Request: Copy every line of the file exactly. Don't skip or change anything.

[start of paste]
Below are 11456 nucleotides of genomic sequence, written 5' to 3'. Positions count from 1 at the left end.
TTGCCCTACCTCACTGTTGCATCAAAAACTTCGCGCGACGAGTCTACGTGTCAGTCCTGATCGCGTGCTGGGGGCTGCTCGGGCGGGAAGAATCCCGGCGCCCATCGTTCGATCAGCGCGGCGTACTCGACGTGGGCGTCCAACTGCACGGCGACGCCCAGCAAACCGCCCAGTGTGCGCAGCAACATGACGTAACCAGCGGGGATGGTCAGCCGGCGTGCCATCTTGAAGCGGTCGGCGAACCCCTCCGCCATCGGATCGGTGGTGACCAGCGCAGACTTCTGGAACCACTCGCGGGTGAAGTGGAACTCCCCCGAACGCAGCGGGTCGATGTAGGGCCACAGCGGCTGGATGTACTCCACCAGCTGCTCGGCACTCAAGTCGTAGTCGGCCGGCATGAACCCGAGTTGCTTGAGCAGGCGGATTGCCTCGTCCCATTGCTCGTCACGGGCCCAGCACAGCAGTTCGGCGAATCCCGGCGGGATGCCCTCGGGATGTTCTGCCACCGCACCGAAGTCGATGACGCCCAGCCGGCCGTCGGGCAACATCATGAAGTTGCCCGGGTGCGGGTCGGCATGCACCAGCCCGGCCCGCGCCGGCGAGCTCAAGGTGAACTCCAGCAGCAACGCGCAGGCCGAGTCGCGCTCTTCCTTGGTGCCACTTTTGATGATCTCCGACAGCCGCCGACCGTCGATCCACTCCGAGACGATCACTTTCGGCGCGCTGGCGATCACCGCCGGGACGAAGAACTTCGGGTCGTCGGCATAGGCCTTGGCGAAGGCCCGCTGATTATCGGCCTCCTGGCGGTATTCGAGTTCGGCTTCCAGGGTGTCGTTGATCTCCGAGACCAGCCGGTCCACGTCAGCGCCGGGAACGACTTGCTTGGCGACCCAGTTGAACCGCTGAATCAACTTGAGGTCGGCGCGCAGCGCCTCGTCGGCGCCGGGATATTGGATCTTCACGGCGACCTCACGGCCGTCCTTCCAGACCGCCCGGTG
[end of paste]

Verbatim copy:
Below are 11456 nucleotides of genomic sequence, written 5' to 3'. Positions count from 1 at the left end.
TTGCCCTACCTCACTGTTGCATCAAAAACTTCGCGCGACGAGTCTACGTGTCAGTCCTGATCGCGTGCTGGGGGCTGCTCGGGCGGGAAGAATCCCGGCGCCCATCGTTCGATCAGCGCGGCGTACTCGACGTGGGCGTCCAACTGCACGGCGACGCCCAGCAAACCGCCCAGTGTGCGCAGCAACATGACGTAACCAGCGGGGATGGTCAGCCGGCGTGCCATCTTGAAGCGGTCGGCGAACCCCTCCGCCATCGGATCGGTGGTGACCAGCGCAGACTTCTGGAACCACTCGCGGGTGAAGTGGAACTCCCCCGAACGCAGCGGGTCGATGTAGGGCCACAGCGGCTGGATGTACTCCACCAGCTGCTCGGCACTCAAGTCGTAGTCGGCCGGCATGAACCCGAGTTGCTTGAGCAGGCGGATTGCCTCGTCCCATTGCTCGTCACGGGCCCAGCACAGCAGTTCGGCGAATCCCGGCGGGATGCCCTCGGGATGTTCTGCCACCGCACCGAAGTCGATGACGCCCAGCCGGCCGTCGGGCAACATCATGAAGTTGCCCGGGTGCGGGTCGGCATGCACCAGCCCGGCCCGCGCCGGCGAGCTCAAGGTGAACTCCAGCAGCAACGCGCAGGCCGAGTCGCGCTCTTCCTTGGTGCCACTTTTGATGATCTCCGACAGCCGCCGACCGTCGATCCACTCCGAGACGATCACTTTCGGCGCGCTGGCGATCACCGCCGGGACGAAGAACTTCGGGTCGTCGGCATAGGCCTTGGCGAAGGCCCGCTGATTATCGGCCTCCTGGCGGTATTCGAGTTCGGCTTCCAGGGTGTCGTTGATCTCCGAGACCAGCCGGTCCACGTCAGCGCCGGGAACGACTTGCTTGGCGACCCAGTTGAACCGCTGAATCAACTTGAGGTCGGCGCGCAGCGCCTCGTCGGCGCCGGGATATTGGATCTTCACGGCGACCTCACGGCCGTCCTTCCAGACCGCCCGGTG